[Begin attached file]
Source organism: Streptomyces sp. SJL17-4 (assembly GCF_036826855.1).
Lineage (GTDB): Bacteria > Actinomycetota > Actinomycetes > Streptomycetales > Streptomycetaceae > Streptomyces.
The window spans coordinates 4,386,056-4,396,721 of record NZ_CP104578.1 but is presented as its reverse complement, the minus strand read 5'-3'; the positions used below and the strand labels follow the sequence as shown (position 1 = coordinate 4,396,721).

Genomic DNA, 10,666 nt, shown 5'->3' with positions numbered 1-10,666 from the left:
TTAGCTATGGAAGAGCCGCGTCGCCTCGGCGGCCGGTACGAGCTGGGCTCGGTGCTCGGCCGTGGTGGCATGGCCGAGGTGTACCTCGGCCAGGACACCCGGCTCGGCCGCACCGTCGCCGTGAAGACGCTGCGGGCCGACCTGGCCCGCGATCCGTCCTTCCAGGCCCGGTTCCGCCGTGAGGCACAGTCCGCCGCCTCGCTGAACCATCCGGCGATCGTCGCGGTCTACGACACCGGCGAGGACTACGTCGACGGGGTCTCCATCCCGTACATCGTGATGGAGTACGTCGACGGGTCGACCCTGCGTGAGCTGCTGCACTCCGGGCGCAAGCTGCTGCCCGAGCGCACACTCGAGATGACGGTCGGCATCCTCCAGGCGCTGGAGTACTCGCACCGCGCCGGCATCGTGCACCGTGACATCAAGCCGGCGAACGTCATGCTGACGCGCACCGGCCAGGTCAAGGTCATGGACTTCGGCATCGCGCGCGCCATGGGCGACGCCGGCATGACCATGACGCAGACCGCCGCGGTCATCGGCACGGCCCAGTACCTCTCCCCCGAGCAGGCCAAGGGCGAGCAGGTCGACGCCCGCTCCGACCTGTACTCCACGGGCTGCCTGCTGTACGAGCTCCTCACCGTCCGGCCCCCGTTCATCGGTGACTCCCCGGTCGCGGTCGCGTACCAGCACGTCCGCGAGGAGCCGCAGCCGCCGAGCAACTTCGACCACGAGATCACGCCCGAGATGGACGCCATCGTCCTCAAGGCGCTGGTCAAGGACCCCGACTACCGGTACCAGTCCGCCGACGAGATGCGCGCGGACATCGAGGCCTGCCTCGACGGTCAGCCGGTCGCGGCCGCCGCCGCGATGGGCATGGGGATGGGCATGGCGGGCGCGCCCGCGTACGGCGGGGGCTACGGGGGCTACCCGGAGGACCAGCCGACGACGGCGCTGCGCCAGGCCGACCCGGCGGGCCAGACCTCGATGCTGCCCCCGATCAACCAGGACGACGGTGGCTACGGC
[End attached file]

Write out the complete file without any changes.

Source organism: Streptomyces sp. SJL17-4 (assembly GCF_036826855.1).
Lineage (GTDB): Bacteria > Actinomycetota > Actinomycetes > Streptomycetales > Streptomycetaceae > Streptomyces.
The window spans coordinates 4,386,056-4,396,721 of record NZ_CP104578.1 but is presented as its reverse complement, the minus strand read 5'-3'; the positions used below and the strand labels follow the sequence as shown (position 1 = coordinate 4,396,721).

Genomic DNA, 10,666 nt, shown 5'->3' with positions numbered 1-10,666 from the left:
TTAGCTATGGAAGAGCCGCGTCGCCTCGGCGGCCGGTACGAGCTGGGCTCGGTGCTCGGCCGTGGTGGCATGGCCGAGGTGTACCTCGGCCAGGACACCCGGCTCGGCCGCACCGTCGCCGTGAAGACGCTGCGGGCCGACCTGGCCCGCGATCCGTCCTTCCAGGCCCGGTTCCGCCGTGAGGCACAGTCCGCCGCCTCGCTGAACCATCCGGCGATCGTCGCGGTCTACGACACCGGCGAGGACTACGTCGACGGGGTCTCCATCCCGTACATCGTGATGGAGTACGTCGACGGGTCGACCCTGCGTGAGCTGCTGCACTCCGGGCGCAAGCTGCTGCCCGAGCGCACACTCGAGATGACGGTCGGCATCCTCCAGGCGCTGGAGTACTCGCACCGCGCCGGCATCGTGCACCGTGACATCAAGCCGGCGAACGTCATGCTGACGCGCACCGGCCAGGTCAAGGTCATGGACTTCGGCATCGCGCGCGCCATGGGCGACGCCGGCATGACCATGACGCAGACCGCCGCGGTCATCGGCACGGCCCAGTACCTCTCCCCCGAGCAGGCCAAGGGCGAGCAGGTCGACGCCCGCTCCGACCTGTACTCCACGGGCTGCCTGCTGTACGAGCTCCTCACCGTCCGGCCCCCGTTCATCGGTGACTCCCCGGTCGCGGTCGCGTACCAGCACGTCCGCGAGGAGCCGCAGCCGCCGAGCAACTTCGACCACGAGATCACGCCCGAGATGGACGCCATCGTCCTCAAGGCGCTGGTCAAGGACCCCGACTACCGGTACCAGTCCGCCGACGAGATGCGCGCGGACATCGAGGCCTGCCTCGACGGTCAGCCGGTCGCGGCCGCCGCCGCGATGGGCATGGGGATGGGCATGGCGGGCGCGCCCGCGTACGGCGGGGGCTACGGGGGCTACCCGGAGGACCAGCCGACGACGGCGCTGCGCCAGGCCGACCCGGCGGGCCAGACCTCGATGCTGCCCCCGATCAACCAGGACGACGGTGGCTACGGC